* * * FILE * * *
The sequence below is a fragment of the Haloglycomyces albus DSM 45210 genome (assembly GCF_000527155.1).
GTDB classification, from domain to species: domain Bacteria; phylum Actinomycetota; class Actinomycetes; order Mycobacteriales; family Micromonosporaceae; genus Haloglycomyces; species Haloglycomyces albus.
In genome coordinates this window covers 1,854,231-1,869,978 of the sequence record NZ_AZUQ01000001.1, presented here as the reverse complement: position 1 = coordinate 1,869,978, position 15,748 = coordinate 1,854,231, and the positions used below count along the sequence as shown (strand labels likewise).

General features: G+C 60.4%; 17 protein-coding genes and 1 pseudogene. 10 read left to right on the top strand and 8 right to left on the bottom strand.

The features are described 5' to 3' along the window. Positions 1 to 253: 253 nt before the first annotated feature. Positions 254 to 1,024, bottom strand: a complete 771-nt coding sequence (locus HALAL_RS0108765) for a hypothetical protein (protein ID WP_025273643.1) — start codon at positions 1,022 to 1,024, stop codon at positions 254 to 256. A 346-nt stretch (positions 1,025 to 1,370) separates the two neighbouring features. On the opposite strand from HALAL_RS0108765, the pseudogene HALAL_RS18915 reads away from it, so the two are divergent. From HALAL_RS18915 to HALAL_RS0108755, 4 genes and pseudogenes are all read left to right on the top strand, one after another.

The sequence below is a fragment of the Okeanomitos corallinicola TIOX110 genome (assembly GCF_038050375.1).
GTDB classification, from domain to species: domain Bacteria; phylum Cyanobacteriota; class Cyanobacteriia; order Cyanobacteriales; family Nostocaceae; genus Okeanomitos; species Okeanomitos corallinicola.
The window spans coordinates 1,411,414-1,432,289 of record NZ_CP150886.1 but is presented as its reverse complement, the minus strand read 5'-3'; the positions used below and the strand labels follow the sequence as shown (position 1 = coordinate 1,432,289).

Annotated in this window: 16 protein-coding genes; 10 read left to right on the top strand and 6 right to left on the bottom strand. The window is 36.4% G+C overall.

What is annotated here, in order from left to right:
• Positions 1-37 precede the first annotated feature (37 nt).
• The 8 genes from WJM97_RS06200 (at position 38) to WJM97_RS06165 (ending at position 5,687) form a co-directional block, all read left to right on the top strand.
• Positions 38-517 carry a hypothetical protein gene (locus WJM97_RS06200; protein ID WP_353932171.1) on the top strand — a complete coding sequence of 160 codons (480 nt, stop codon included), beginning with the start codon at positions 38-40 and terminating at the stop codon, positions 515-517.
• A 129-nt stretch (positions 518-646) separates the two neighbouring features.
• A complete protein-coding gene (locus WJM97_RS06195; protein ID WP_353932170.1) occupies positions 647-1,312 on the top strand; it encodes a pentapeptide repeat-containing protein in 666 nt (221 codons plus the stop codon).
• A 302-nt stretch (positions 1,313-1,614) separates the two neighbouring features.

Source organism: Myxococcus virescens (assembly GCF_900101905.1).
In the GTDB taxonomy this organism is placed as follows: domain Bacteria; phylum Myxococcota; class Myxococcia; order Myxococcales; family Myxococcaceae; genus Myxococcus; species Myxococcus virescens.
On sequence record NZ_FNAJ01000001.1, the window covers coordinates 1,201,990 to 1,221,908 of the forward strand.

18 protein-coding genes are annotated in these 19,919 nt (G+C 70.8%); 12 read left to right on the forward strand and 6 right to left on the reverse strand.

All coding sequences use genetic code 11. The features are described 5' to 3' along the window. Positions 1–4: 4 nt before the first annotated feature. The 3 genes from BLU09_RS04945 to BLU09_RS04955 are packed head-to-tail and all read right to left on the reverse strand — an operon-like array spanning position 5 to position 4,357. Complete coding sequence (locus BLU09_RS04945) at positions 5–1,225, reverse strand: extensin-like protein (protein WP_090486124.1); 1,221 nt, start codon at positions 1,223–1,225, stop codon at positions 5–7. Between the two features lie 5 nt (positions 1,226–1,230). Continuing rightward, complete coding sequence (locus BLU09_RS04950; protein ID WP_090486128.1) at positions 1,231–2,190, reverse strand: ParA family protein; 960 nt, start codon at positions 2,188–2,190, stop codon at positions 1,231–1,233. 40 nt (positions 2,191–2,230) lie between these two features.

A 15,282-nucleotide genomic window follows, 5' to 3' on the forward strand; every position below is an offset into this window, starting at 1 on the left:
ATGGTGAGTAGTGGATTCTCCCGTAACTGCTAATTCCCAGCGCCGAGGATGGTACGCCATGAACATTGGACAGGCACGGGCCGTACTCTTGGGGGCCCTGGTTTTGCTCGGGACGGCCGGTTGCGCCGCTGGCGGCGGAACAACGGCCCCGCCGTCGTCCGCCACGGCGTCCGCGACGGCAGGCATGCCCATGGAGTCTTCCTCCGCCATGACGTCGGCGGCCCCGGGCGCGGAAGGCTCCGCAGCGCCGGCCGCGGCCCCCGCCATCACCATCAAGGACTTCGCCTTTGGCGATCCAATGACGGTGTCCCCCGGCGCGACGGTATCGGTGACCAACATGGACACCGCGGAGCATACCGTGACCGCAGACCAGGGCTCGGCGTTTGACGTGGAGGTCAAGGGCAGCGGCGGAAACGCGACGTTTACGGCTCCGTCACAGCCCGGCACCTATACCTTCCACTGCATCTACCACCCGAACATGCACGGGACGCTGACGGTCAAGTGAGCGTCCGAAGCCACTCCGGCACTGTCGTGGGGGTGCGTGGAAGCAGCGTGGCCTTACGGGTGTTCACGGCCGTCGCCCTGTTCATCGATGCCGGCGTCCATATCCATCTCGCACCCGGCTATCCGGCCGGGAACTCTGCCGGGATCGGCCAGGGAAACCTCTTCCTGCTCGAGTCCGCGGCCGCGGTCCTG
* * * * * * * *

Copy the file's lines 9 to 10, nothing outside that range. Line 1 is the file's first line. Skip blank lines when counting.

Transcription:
Annotated in this window: 16 protein-coding genes; 10 read left to right on the top strand and 6 right to left on the bottom strand. The window is 36.4% G+C overall.

What is annotated here, in order from left to right: